But as getais become more risque, regulations have been more strictly enforced.
In 2009, singer-host Hao Hao was called up by police for dressing up as Marilyn Monroe.
Earlier this month, Lianhe Wanbao reported that several getai organisers were refused licences to set up shows in certain locations, including Geylang Lorong 18.
Rules say that performers cannot use "vulgar or obscene" language, cross-dress or be "indecently attired".
Getai performances must also end by 10.30pm.
"There are just so many restrictions now it's hard to put up shows," says Madam Sow, who was fined $1,000 for allowing cross-dressing on her show three years ago.
Keeping getai alive
But that has not stopped getais from regaining some of their popularity outside of the Hungry Ghost Festival in the past decade.
"In the past, performances used to be mostly during the seventh (lunar) month," says 43-year-old Mr Ong, who has been in the business for 10 years.
"Now, more temples have getai performances. People also hire getais for weddings or birthdays."
He adds that the number of young people attending his getai concerts has increased by 10 to 20 per cent over the years.
However, popularity does not necessarily equal profit.
Mr Ong says that it is harder to earn money because more competitors are entering the market. There can be as many as 40 getai shows over one Hungry Ghost weekend.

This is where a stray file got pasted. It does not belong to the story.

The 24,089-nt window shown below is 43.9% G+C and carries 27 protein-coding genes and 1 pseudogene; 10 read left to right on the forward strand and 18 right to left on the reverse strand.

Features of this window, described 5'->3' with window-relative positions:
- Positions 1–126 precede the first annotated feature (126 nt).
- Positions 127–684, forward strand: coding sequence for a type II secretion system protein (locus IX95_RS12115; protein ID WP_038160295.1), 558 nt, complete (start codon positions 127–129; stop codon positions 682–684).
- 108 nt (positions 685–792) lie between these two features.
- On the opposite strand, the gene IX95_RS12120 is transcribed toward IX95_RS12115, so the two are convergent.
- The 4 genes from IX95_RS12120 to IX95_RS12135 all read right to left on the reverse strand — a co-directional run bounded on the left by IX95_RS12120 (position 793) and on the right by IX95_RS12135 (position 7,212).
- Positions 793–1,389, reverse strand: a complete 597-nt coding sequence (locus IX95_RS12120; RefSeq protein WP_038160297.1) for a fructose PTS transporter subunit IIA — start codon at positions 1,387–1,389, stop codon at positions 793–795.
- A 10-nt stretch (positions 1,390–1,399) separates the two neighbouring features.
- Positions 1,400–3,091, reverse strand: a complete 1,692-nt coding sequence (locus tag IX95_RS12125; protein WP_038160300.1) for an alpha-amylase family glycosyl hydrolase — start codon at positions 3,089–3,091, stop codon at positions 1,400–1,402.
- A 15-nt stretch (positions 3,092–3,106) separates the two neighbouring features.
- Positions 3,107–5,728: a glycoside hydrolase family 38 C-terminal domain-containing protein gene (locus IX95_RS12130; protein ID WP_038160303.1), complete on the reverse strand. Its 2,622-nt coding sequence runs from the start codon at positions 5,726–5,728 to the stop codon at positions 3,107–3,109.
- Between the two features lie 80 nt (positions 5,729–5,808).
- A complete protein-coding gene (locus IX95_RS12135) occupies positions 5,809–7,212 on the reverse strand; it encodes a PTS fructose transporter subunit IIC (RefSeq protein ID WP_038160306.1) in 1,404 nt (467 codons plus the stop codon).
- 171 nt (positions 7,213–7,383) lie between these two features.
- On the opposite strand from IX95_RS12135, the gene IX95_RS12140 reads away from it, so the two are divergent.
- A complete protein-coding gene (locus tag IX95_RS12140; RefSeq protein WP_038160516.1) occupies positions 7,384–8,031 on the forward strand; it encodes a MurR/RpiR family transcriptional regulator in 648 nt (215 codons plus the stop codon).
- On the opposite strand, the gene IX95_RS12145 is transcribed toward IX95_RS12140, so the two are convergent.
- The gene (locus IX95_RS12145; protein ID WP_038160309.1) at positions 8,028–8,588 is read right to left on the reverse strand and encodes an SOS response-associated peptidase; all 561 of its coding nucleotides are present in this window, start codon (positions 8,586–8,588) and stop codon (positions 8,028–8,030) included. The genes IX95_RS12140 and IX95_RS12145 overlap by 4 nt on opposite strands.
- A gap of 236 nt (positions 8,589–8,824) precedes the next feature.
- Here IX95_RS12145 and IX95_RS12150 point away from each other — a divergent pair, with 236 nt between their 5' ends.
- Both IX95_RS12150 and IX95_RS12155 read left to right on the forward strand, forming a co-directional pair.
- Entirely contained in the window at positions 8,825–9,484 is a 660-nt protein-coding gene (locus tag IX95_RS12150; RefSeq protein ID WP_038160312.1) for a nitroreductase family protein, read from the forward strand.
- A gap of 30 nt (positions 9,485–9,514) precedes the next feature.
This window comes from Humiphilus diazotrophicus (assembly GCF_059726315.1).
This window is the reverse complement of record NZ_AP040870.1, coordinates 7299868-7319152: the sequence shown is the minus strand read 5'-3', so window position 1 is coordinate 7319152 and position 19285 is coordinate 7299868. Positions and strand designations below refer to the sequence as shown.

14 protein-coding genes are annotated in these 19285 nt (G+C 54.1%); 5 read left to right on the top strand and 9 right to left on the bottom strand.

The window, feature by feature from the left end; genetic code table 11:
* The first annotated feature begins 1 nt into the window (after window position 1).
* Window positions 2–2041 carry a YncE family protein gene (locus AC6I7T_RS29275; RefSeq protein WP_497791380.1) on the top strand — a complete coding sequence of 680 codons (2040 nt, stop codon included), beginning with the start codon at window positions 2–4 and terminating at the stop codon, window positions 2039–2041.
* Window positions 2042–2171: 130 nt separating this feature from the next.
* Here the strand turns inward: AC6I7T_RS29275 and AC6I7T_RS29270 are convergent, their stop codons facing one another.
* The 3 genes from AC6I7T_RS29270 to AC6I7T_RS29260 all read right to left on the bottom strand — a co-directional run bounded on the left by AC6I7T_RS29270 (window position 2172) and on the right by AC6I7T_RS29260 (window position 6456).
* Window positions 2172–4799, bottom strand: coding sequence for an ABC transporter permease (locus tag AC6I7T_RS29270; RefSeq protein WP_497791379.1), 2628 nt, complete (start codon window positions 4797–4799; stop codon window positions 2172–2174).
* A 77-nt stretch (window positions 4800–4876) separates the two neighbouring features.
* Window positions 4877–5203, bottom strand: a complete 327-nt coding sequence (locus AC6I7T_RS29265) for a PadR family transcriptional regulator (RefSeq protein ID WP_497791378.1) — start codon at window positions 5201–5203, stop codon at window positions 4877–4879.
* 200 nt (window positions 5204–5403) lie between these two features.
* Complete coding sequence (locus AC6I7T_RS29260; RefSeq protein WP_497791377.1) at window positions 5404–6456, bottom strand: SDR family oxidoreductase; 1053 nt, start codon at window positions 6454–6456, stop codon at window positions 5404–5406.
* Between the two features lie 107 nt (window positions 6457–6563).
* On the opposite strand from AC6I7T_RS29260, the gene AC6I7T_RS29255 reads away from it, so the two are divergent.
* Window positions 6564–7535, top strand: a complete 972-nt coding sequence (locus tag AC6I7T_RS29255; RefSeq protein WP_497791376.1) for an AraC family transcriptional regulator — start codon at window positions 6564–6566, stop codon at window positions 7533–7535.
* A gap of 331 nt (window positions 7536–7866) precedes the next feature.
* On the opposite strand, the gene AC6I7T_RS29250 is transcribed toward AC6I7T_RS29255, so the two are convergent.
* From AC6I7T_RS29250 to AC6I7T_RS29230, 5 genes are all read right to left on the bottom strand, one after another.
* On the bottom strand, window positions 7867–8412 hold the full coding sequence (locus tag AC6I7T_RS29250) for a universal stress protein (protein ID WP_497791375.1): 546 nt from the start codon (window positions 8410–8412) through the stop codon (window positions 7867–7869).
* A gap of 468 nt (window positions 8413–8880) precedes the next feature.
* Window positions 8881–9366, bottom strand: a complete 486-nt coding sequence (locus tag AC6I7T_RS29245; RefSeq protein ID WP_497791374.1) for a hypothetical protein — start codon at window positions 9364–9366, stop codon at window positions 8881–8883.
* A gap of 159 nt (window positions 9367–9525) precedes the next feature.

"Everyone's share of the pie gets smaller," he explains.
But organiser Aaron Tan sees a silver lining. "I'm here to preserve getai as a culture, so the more the merrier," he says. "That way the culture won't die."
Indeed, for many in the scene, the key is to keep getai alive. But not at the expense of losing its soul.
"Getai grew up with Singapore," says veteran singer-host Liu Ling Ling, 50. "The new songs are festive, yes, but they are also less meaningful. It's the older songs that can rekindle many memories."
JB teen's favourite haunt
Every year when the Hungry Ghost Festival comes around, Soo Niu Niu travels from her home town in Johor Baru to Singapore, where she stays with her aunt and uncle.
But she is not here to visit her relatives. Every night, she goes to work by performing at getai shows around the island.
And though she may be only 18, the petite teenager sings and dances like a seasoned professional.
She has been singing for audiences since she was 11. She began performing in Singapore four years ago because it is more lucrative.
"I get about $120 for each show here. In Malaysia, I get only RM$140 (S$54)," she said.
Sometimes she earns extra by getting hongbao, or red packets. While these usually amount to $10 or $20, she once received one that contained $100.
"I was so surprised. They must have really liked me," said Niu Niu, who has just finished secondary school and intends to become a full-time singer.
Travelling to as many as four shows every night, she finds it stressful sometimes. "I'm always afraid of being late," she said.
Her family has been nothing but supportive, with her father, a former tailor, designing some of her costumes, and her uncle and aunt taking her to gigs from Jurong to Woodlands.
"I'm very thankful to them of course. As long as I can perform, I'm happy," she said